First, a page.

Download PDF Physical difficulties after encephalitis

By Alina Ellerington, Encephalitis Society


Fatigue is a common symptom after encephalitis with many patients describing fatigue as being one of most disabling symptoms of their after-effects (acquired brain injury). Fatigue is closely linked to sleep disturbance and other consequences such as cognitive, emotional and behavioural difficulties. Fatigue may be a direct result of injury to the brain or be caused by the increased ‘neurological effort’ required to compensate for lost skills and abilities.

Fatigue after an acquired brain injury (ABI) is different to fatigue due to other causes in that  

  • it has a sudden onset post brain injury
  • it is intense
  • it has more than one component, including cognitive, physical and emotional aspects
  • it can only be ameliorated by mental rest and/or sleep

Even activities which are considered to be relaxing such as reading a book or watching television can be tiring for a person that experiences neurological fatigue following ABI. Fatigue can have a huge negative impact on overall quality of life and tends to exacerbate other problems. It can result in anxiety, depression, guilt and anger, making return to work/education and participating in social activities sometimes impossible. For detailed information on how to manage fatigue after encephalitis please refer to our Managing fatigue after encephalitis factsheet.

Headaches and pain

Headaches are common following an ABI which may result from encephalitis. We don’t know for sure why it happens. Headache, for example, may happen because of stress and tension, when the person tries to do too much, or may be a sign of anxiety. Cognitive and behavioural functioning of an individual are influenced by pain. Pain is also associated with depression. It is important to notice pain characteristics such as start, duration, location, triggers, as well as any psychological factors and relief indications. A referral to a neurologist or a pain clinic may be beneficial.


Seizures are common during the initial stages of encephalitis, when people are typically quite unwell in hospital. In some instances, they can be quite difficult to bring under control and may need a period in the intensive care unit.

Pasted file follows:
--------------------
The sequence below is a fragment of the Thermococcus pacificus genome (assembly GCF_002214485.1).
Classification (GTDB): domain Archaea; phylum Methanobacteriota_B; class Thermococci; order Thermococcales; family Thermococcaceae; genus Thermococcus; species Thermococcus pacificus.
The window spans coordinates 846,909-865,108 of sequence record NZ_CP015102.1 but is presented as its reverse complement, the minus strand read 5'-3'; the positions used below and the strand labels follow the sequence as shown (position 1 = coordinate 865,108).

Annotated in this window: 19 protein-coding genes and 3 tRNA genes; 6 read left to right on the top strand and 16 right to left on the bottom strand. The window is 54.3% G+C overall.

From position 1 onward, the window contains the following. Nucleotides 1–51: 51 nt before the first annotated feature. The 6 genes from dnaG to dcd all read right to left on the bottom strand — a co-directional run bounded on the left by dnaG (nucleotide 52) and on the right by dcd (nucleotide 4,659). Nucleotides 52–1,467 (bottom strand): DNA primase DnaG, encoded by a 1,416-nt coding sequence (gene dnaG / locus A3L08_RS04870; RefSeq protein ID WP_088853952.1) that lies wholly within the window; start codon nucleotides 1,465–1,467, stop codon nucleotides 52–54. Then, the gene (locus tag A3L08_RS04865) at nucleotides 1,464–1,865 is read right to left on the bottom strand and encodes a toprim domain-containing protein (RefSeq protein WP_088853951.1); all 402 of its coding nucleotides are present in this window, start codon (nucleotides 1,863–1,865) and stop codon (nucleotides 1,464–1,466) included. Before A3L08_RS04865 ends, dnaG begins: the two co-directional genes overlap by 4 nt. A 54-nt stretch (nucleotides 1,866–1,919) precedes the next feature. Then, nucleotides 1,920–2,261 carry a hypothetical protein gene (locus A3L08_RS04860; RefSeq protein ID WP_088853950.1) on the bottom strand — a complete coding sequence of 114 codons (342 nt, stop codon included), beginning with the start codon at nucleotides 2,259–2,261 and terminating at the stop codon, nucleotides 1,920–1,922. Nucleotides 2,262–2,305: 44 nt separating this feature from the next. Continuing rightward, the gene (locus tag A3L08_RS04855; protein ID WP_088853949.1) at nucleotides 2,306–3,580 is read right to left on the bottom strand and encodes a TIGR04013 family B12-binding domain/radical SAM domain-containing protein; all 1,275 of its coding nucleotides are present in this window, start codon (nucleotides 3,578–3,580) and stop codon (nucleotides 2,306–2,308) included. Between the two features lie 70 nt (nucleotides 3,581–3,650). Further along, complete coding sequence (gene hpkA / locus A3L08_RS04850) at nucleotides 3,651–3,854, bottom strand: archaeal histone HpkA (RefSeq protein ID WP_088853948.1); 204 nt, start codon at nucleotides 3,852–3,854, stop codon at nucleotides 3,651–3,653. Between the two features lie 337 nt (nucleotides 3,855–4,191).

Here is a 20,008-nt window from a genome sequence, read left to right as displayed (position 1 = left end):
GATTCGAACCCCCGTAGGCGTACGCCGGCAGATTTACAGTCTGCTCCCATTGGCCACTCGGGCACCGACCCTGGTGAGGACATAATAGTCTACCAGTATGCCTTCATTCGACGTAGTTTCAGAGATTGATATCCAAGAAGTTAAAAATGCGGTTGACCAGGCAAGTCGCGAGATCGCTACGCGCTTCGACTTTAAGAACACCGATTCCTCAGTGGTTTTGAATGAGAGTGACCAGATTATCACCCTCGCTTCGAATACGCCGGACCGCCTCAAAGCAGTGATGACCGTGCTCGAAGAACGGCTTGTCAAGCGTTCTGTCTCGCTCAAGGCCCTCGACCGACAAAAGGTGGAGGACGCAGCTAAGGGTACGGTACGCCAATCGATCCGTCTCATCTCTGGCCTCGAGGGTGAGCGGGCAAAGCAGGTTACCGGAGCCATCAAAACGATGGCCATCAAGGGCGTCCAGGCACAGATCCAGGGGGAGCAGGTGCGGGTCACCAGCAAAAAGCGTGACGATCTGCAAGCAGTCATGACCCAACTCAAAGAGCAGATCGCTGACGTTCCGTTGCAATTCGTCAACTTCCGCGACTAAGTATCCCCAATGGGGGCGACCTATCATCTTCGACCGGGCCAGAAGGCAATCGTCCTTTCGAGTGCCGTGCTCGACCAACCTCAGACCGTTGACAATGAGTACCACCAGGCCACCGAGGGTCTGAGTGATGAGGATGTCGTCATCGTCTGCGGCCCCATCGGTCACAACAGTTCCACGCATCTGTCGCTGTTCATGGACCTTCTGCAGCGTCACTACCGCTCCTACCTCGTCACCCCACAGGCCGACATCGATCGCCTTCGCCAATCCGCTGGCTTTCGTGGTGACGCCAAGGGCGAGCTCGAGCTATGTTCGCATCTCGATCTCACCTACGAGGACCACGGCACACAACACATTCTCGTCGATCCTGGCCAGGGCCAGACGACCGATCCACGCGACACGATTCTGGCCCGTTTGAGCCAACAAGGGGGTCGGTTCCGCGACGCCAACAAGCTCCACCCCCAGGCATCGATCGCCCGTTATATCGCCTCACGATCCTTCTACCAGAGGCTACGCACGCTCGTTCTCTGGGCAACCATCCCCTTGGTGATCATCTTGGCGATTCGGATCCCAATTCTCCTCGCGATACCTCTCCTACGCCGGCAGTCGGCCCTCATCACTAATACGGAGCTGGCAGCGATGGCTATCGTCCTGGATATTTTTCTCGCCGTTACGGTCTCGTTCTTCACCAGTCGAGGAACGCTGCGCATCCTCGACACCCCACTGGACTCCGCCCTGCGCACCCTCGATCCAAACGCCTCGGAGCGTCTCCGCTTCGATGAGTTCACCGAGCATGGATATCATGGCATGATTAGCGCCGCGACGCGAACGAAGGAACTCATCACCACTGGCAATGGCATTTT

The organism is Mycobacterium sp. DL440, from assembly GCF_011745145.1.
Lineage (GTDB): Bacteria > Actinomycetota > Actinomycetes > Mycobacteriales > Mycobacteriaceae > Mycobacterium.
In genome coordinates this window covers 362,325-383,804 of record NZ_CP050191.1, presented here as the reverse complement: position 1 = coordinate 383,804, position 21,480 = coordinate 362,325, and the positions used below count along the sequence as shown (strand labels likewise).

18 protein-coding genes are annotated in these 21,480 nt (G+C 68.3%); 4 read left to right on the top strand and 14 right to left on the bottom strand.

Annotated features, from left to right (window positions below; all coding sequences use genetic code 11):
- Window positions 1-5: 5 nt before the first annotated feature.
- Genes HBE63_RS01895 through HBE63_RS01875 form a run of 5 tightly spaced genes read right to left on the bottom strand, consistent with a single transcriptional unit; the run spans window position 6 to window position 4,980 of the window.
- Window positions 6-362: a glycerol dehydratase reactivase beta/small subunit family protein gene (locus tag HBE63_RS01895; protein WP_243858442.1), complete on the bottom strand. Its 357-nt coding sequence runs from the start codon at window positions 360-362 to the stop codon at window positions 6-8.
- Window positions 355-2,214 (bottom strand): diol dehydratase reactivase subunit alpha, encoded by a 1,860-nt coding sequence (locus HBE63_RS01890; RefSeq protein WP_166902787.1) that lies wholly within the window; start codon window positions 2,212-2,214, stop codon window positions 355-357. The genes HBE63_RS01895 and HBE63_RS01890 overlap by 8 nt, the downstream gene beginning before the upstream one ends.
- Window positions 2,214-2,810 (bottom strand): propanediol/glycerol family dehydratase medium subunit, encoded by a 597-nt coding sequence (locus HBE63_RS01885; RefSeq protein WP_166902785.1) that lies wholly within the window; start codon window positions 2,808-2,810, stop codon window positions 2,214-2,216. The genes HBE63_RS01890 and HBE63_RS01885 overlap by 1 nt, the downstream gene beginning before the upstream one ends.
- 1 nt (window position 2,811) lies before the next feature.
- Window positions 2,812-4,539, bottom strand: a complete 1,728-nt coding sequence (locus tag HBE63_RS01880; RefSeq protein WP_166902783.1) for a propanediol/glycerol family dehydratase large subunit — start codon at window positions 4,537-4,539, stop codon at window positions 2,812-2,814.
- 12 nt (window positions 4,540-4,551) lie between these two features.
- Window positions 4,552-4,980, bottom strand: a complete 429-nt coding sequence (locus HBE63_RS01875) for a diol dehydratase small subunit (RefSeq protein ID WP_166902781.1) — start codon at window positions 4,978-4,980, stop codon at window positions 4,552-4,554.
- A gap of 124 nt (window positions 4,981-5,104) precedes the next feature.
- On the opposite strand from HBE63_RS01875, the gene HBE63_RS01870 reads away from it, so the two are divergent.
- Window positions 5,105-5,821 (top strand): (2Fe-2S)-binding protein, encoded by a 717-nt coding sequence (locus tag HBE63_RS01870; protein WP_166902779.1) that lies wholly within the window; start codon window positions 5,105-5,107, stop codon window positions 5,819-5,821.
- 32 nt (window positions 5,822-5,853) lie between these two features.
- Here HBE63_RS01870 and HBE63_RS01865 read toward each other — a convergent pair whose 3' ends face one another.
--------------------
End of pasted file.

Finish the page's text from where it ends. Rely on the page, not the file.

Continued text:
Seizures may also occur at a later stage, well after the acute illness is over. This is because the after effects of the inflammation of the brain in encephalitis may leave the brain cells more likely to produce the bursts of abnormal synchronized activity which cause seizures. When seizures occur in the absence of a precipitating factor (such as the acute infection), they are known as ‘unprovoked seizures.’ Epilepsy is defined as a tendency to experience recurrent unprovoked seizures.

Many patients who go on to develop epilepsy after encephalitis will have had seizures during their acute illness and then continue to have unprovoked seizures after they have recovered. They have evolved from acute symptomatic seizures to epilepsy without any period of freedom from seizures in between. However, others may not have had seizures at all during the acute illness or may have had some seizures which settled, but then go on to have unprovoked seizures (epilepsy) at a later stage after the encephalitis. Although this most commonly occurs within the first year or two after the encephalitis, seizures may begin much later in some people. For more information on seizures and epilepsy please read our factsheet Seizures and encephalitis.